The plant is propagated by division or by seeds. Separate any rooted suckers growing at the plant’s base by gently tugging them up and replanting them in individual containers with damp, well-aerated soil. There might be some roots tangled with the roots of the mother plant that you will have to carefully disentangle to avoid damage.
Keep the baby plants in a bright but shaded spot and make sure the roots of the mother plant are covered back properly with soil.
Propagation from seeds requires some more effort, time, and patience as germination is a slow process with this plant. Remove the blue hairy fringes from the seeds and soak the seeds in warm water for around 24 – 48 hours to soften the hard seed coat. Cover the container with aluminum foil to conserve warmth. Maintain a room temperature of more than 65°F and change the water every 12 hours.
Sow them in damp, sandy soil and cover them with a fine layer of soil. Keep misting the soil but do not overwater. Keep them in temperatures around 68°F.
Once the seedlings germinate usually within a month or so, continue misting them until two months old. Now they can be transplanted into individual containers filled with rich, loamy soil.
Use all-purpose fertilizer or a fertilizer specifically made for tropical plants to feed the plant once every 2 months during spring, summer, and autumn.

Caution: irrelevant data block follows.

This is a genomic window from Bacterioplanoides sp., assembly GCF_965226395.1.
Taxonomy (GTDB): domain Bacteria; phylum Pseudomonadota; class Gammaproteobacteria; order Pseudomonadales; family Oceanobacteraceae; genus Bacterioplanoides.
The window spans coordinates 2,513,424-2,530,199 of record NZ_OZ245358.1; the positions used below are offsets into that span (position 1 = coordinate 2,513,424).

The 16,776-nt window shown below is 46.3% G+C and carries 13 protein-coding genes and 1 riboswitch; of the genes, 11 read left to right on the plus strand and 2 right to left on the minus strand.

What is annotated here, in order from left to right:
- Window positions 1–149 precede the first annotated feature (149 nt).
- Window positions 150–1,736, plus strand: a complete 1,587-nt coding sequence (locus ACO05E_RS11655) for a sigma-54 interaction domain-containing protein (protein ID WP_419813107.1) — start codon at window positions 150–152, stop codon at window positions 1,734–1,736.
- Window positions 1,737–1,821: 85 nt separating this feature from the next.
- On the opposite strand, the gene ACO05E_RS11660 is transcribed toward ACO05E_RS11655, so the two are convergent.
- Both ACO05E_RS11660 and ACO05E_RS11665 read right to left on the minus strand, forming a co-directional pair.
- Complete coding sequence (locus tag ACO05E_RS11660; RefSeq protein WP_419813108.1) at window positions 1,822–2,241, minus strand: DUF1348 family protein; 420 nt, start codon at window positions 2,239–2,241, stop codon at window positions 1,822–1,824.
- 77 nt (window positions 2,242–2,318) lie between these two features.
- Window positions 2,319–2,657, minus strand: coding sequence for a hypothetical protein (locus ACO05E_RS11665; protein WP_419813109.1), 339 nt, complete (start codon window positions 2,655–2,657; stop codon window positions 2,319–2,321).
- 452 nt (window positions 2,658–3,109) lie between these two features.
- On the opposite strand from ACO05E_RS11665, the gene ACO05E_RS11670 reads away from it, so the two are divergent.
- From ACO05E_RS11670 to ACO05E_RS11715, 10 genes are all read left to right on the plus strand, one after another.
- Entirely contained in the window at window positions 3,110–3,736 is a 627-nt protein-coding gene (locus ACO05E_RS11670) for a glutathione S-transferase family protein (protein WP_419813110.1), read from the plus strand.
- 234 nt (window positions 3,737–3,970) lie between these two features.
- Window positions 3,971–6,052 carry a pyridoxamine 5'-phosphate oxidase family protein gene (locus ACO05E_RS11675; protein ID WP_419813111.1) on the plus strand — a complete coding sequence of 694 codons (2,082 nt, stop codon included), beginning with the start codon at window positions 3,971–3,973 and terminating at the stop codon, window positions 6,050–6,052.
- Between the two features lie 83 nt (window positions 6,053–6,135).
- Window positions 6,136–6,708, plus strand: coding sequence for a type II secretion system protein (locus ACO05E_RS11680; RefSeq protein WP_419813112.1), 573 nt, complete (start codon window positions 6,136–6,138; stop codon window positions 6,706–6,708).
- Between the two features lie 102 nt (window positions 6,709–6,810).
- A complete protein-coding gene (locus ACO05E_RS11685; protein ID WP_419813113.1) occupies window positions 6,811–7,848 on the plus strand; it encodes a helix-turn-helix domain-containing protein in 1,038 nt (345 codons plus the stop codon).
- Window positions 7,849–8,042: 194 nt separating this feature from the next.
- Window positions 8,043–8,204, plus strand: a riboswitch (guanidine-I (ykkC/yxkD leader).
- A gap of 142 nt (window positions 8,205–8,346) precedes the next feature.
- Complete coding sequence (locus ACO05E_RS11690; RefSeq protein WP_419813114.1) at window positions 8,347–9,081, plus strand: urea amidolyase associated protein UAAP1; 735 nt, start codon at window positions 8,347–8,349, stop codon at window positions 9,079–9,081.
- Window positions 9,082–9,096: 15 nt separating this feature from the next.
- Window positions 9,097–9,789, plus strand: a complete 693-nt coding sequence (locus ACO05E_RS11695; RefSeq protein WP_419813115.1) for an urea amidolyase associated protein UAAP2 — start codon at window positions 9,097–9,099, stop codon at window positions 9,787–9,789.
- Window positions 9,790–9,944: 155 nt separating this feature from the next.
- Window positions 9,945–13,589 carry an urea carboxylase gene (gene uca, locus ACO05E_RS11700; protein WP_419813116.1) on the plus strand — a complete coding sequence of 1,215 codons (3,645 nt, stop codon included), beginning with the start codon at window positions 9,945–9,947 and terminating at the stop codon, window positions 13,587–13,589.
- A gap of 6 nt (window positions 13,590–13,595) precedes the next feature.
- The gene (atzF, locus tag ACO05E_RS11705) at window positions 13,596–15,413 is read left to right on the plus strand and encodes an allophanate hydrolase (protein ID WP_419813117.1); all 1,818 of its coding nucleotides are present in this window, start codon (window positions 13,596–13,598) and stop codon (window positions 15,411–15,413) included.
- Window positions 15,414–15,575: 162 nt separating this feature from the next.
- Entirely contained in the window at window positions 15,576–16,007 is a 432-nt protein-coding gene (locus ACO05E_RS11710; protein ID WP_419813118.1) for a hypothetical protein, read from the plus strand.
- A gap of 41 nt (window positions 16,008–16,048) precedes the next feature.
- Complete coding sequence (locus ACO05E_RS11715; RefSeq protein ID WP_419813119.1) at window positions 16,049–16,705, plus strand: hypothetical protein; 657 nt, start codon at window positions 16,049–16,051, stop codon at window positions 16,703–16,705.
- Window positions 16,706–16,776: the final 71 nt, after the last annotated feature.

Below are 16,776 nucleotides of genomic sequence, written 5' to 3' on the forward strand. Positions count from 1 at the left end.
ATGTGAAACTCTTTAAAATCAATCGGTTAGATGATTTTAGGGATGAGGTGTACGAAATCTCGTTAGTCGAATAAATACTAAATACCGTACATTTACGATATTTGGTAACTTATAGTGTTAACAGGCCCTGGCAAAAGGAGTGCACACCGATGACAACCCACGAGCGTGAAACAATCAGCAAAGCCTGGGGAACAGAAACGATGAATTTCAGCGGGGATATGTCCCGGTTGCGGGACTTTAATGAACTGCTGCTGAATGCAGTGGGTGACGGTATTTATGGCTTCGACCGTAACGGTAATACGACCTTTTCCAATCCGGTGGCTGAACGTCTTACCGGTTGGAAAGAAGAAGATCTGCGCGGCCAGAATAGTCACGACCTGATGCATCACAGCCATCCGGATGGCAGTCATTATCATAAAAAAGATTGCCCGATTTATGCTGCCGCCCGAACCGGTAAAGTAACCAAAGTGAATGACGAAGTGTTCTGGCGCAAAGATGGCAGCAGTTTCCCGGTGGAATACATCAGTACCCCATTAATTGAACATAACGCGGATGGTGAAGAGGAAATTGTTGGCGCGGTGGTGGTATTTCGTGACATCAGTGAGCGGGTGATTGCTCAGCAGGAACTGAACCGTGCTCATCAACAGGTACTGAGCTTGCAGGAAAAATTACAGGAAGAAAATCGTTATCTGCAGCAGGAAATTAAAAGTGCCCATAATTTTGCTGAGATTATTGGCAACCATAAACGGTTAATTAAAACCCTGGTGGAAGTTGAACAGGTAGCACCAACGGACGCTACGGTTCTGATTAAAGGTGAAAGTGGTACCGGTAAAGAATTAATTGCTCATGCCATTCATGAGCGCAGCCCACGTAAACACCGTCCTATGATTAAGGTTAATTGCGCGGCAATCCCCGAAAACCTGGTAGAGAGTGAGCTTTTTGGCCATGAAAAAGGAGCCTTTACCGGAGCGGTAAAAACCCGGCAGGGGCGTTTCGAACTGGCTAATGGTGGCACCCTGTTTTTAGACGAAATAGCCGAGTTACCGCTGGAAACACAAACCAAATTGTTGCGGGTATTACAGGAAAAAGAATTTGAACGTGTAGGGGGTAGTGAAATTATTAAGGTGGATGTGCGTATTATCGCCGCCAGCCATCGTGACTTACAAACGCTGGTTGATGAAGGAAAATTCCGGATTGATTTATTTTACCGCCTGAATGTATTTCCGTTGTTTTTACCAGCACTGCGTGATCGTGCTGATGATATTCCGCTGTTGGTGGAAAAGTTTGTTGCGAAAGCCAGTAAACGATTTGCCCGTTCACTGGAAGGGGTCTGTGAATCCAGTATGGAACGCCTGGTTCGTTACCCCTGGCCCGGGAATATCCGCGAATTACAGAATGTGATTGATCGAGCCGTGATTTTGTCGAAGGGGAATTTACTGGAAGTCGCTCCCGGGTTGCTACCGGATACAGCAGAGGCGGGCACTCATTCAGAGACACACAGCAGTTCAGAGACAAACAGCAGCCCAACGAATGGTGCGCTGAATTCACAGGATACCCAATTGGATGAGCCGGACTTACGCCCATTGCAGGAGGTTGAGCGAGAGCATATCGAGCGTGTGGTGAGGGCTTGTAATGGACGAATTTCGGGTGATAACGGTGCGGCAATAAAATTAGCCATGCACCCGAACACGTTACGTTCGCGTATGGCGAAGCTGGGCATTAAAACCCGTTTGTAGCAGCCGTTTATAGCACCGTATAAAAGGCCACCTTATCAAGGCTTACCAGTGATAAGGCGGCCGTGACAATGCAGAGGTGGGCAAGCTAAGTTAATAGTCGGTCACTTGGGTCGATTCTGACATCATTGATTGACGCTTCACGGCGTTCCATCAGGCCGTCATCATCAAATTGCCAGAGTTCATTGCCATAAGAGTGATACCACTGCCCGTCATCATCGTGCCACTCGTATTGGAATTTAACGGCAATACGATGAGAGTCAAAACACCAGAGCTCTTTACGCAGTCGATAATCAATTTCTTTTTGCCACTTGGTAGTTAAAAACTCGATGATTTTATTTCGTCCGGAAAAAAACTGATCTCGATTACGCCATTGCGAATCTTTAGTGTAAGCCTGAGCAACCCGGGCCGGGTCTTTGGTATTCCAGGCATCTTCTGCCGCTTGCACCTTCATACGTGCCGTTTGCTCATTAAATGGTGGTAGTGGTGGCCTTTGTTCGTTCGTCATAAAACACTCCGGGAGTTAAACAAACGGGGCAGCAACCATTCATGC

The older outer branches can be pruned as necessary, particularly if you want to control the plant’s spread indoors – it can survive with 5 – 6 leaves. Deadheading wilted blooms will prevent the plant from self-seeding.
Travelers Palm Common Problems
This palm is vulnerable to Cercospora leaf spot, a very serious disease, and root rot. While this plant is considered to be pest-resistant, spider mites might occasionally infest the plant, particularly when humidity levels are low.
Prune off infected leaves and do not overwater the plant. Isolate the plant if you spot spider mites, a spray of neem oil will help control the mites. Keep a humidifier near the plant to raise humidity levels.
Leaves might turn yellow on occasion due to overwatering or lack of nutrients. Let the 1 to 2 inches of topsoil become dry before watering it again. Feed the plant once every 2 months in spring, summer, and autumn to make sure it receives nutrients.
Brown leaves on this plant could be due to over-fertilization or overwatering and poor drainage. If you are feeding and watering the plant properly, check whether the soil is retaining water.
How quickly do Travelers’ Palms grow?
It grows rapidly, even though it initially starts as a bunch of small leaves growing out of the ground. It can grow about 3 feet a year, ultimately reaching a massive height and width. If you grow it in containers, be prepared to eventually transfer it to your garden outdoors but make sure you plant it at least 8 – 10 feet from any walls.
How tall do Travelers’ Palms grow?
They can reach a mature height of more than 50 feet.
Do Travelers’ Palms spread?
They can spread by suckers at the plant’s base and by self-seeding if you allow the flowers to grow and produce seeds.